As if there weren’t enough history already at Fort Nisqually, the historical open-air museum at Tacoma’s Point Defiance Park now has live artisans every weekend in summer.  They’ll be demonstrating and displaying 19th-century craftforms like blacksmithing and puppetry in a cool program called “Crafts of the Past.”

One month into the program and there’s been a lot to see already – but luckily for us, many of the artisans are returning in late July and August. They’ll be at their posts all day on Saturdays and Sundays, showing what they do and helping others do the same (except

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Art chairs return to Ruston for viewing this week and silent auction Saturday

"Sit a Spell" art Adirondack by Karen Marvik-Hallis, one of the 21 chairs up for view and auction in Ruston this week. Photo: Rosemary Ponnekanti.

Anything goes in summertime, including sitting on your art. Art chairs, that is. Because the art Adirondacks are back in Ruston this week – 21 artist-painted Adirondack chairs, which are up for viewing 4-7 p.m. every day this week outside the Ruston Town Hall, and available for you to buy via silent auction this Saturday.

This year, though, there are a few differences. For starters, the chairs are arranged in front of the low-slung, sage-green Ruston Town Hall, instead of ranged along the grassy median strip in the middle of North Winnifred Street. Clustered on the front lawn, they have an expectant, cozy look, as if waiting for a summer concert or evening drinks party.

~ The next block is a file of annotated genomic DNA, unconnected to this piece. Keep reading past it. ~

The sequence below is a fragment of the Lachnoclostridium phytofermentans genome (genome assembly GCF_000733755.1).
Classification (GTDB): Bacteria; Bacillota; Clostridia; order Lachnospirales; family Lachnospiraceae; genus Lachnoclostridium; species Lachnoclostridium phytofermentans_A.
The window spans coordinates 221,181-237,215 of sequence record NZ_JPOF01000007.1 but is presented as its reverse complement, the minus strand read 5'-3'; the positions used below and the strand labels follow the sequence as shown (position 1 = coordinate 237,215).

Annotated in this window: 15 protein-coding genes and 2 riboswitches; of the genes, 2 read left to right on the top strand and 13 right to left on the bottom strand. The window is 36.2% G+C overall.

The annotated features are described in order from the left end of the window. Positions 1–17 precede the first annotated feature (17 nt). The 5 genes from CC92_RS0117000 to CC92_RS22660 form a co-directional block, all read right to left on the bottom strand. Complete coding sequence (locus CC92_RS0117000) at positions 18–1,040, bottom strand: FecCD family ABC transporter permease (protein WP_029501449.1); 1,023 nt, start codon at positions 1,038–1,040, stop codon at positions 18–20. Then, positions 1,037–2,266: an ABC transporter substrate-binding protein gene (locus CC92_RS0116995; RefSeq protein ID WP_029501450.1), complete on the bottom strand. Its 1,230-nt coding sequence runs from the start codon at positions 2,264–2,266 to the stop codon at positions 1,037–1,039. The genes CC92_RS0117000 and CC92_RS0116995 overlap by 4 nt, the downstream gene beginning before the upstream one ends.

“We wanted to involve the local town hall,” explains co-chair Lucy Davis. “And it looked charming.”

Art chairs in front of the Ruston Town Hall. Photo: Rosemary Ponnekanti.

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Critic’s Picks: Gig Harbor Art Festival, Click Flick at the Grand, Tacoma Musical Playhouse and Choir of the West at PLU

Gig Harbor arts fest

Gig Harbor arts it up this weekend with the 28th annual Summer Art Festival. More than 130 artists and artisans will show their wares along Judson Street in the historic waterfront district, plus live music, food and chalk art on Saturday. 10 a.m. – 5 p.m. July 21-22. Free. Judson Street, Gig Harbor. Free shuttle service from Gig Harbor Medical Center, 6401 Kimball Drive. peninsulaartleague.com/artFest.html

Click Flick: “Nanny McPhee”

This months’ free Click Family Flick at the Grand Cinema in downtown Tacoma is “Nanny McPhee,” the 2005 comedy starring Emma Thompson as a quirky,

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Tacoma Art Place to close doors August 31

After four and a half years, nonprofit community arts center Tacoma Art Place will be closing doors on its street-front location on the Hilltop Aug. 31. Lack of funding is the primary reason for the closure, which will only affect TAP’s brick-and-mortar venue; mobile outreach activities will continue in schools and community centers.

From its beginnings, TAP has relied on donations, grants and yearly memberships to stay afloat. Founder Linda Danforth conceived of the community art-making and teaching venue after a trip to Africa, where local women were taught sewing and other income-generating crafts, with equipment supplied in